Two years ago, six men made the decision to become United States Marines. The future Marines had little in common; several were still in high school planning for spring break and their school prom while others worked odd jobs. Most of them did not know what an MV-22 Osprey was.

On Jan. 25, through hard work and dedication, these Marines earned another significant emblem - their aircrew wings. These Marines became the first MV-22 Osprey crew chief graduating class of Marine Medium Tiltrotor Training Squadron-204.

“I never thought I’d be where I am today,” said Lance Cpl. Jacob A. Stinson, VMMT-204 crew chief and one of the six graduates. “It’s an honor to be one of the first graduates for the Osprey crew chief program.”

“Think of all the people (they) went to high school with,” said Col. Joel P. Kane, VMMT-204 commanding officer. “I don’t care if they went off to Harvard or Yale or Brown or are studying to be a brain surgeon, none of them will probably ever have the responsibility that (these) six Marines will have.”

“Imagine someone saying to you, when you were in high school, you are going to become a crew chief and certify safe for flight the MV-22, an $80 million aircraft. The amount of money and the number of lives, for a high school or college graduate, is a huge responsibility,” said Kane.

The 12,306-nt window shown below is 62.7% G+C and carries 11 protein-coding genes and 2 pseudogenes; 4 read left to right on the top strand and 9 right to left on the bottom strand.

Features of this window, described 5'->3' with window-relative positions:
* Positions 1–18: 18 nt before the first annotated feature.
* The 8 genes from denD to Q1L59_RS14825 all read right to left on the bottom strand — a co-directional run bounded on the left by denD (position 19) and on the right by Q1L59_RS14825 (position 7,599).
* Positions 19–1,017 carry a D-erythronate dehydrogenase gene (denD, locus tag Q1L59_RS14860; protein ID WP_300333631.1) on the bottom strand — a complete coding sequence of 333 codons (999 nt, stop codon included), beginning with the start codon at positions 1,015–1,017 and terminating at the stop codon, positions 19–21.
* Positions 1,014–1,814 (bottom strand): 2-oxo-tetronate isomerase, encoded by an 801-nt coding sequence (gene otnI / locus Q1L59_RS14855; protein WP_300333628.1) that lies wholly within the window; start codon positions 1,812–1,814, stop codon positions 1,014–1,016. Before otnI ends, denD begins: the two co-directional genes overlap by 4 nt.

Certified as one of the first crew chiefs to graduate from VMMT-204 might seem like a lot of pressure to handle, to the newest crew chiefs it’s just another day in their life in the Corps. The graduation of these Marines is not only a significant event for the Osprey program and the graduates, but also to Marine aviation.

“This is a big deal for us as a squadron. This class is the first that we’ve put through since we have returned to flight last October,” said Kane. “We’re pretty excited about the graduates making it through our current training program.”

A syllabus that took the Marines through a nine-month-long course, the graduates are ready to put their newly acquired skills to the test against the future of the aviation wing, said Kane.

Within the next few months, while three of the six Marines will stay with the ‘Raptors,’ the other half of the graduating class will transition to the future Marine Medium Tiltrotor Squadron-263, which will of stand up in March.

“I’m eager to get out there and join up with my new squadron,” said Lance Cpl. Yauncey A. Long, a future VMM-263 crew chief. “I just hope I don’t let the Marines, my leaders or the Corps down.”